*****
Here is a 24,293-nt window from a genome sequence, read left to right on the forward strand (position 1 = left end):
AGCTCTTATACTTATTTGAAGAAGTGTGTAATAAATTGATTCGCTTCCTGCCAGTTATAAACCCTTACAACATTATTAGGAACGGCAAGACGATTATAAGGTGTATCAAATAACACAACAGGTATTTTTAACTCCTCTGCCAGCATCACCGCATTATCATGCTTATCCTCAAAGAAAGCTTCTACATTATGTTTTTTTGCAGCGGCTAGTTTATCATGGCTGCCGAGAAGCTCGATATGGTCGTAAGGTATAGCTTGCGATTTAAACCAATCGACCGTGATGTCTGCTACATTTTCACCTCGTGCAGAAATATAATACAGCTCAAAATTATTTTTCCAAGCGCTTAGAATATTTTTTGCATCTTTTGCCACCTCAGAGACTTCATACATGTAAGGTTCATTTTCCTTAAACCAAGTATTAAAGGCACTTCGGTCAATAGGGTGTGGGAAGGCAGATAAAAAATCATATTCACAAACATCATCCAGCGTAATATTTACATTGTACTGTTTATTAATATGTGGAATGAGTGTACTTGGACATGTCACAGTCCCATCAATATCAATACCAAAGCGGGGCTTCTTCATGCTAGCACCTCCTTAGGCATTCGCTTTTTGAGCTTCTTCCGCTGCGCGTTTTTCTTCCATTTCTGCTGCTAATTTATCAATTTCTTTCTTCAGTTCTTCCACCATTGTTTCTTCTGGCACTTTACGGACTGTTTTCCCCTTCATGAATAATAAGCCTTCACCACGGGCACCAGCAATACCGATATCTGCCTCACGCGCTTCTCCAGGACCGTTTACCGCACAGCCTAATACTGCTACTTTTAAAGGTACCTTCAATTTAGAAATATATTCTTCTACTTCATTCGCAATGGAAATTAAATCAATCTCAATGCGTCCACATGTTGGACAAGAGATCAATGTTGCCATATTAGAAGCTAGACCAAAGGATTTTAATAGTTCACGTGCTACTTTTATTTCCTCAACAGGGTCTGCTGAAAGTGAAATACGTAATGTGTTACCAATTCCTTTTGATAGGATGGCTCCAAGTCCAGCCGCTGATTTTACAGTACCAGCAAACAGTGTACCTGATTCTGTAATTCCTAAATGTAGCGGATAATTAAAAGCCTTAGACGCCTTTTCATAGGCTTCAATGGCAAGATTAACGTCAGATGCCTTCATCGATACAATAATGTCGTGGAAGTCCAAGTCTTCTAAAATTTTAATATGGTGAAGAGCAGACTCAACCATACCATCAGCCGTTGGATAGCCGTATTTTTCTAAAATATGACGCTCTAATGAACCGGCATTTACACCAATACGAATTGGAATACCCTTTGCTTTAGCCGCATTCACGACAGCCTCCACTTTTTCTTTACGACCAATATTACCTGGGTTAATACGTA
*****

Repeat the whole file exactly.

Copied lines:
Here is a 24,293-nt window from a genome sequence, read left to right on the forward strand (position 1 = left end):
AGCTCTTATACTTATTTGAAGAAGTGTGTAATAAATTGATTCGCTTCCTGCCAGTTATAAACCCTTACAACATTATTAGGAACGGCAAGACGATTATAAGGTGTATCAAATAACACAACAGGTATTTTTAACTCCTCTGCCAGCATCACCGCATTATCATGCTTATCCTCAAAGAAAGCTTCTACATTATGTTTTTTTGCAGCGGCTAGTTTATCATGGCTGCCGAGAAGCTCGATATGGTCGTAAGGTATAGCTTGCGATTTAAACCAATCGACCGTGATGTCTGCTACATTTTCACCTCGTGCAGAAATATAATACAGCTCAAAATTATTTTTCCAAGCGCTTAGAATATTTTTTGCATCTTTTGCCACCTCAGAGACTTCATACATGTAAGGTTCATTTTCCTTAAACCAAGTATTAAAGGCACTTCGGTCAATAGGGTGTGGGAAGGCAGATAAAAAATCATATTCACAAACATCATCCAGCGTAATATTTACATTGTACTGTTTATTAATATGTGGAATGAGTGTACTTGGACATGTCACAGTCCCATCAATATCAATACCAAAGCGGGGCTTCTTCATGCTAGCACCTCCTTAGGCATTCGCTTTTTGAGCTTCTTCCGCTGCGCGTTTTTCTTCCATTTCTGCTGCTAATTTATCAATTTCTTTCTTCAGTTCTTCCACCATTGTTTCTTCTGGCACTTTACGGACTGTTTTCCCCTTCATGAATAATAAGCCTTCACCACGGGCACCAGCAATACCGATATCTGCCTCACGCGCTTCTCCAGGACCGTTTACCGCACAGCCTAATACTGCTACTTTTAAAGGTACCTTCAATTTAGAAATATATTCTTCTACTTCATTCGCAATGGAAATTAAATCAATCTCAATGCGTCCACATGTTGGACAAGAGATCAATGTTGCCATATTAGAAGCTAGACCAAAGGATTTTAATAGTTCACGTGCTACTTTTATTTCCTCAACAGGGTCTGCTGAAAGTGAAATACGTAATGTGTTACCAATTCCTTTTGATAGGATGGCTCCAAGTCCAGCCGCTGATTTTACAGTACCAGCAAACAGTGTACCTGATTCTGTAATTCCTAAATGTAGCGGATAATTAAAAGCCTTAGACGCCTTTTCATAGGCTTCAATGGCAAGATTAACGTCAGATGCCTTCATCGATACAATAATGTCGTGGAAGTCCAAGTCTTCTAAAATTTTAATATGGTGAAGAGCAGACTCAACCATACCATCAGCCGTTGGATAGCCGTATTTTTCTAAAATATGACGCTCTAATGAACCGGCATTTACACCAATACGAATTGGAATACCCTTTGCTTTAGCCGCATTCACGACAGCCTCCACTTTTTCTTTACGACCAATATTACCTGGGTTAATACGTA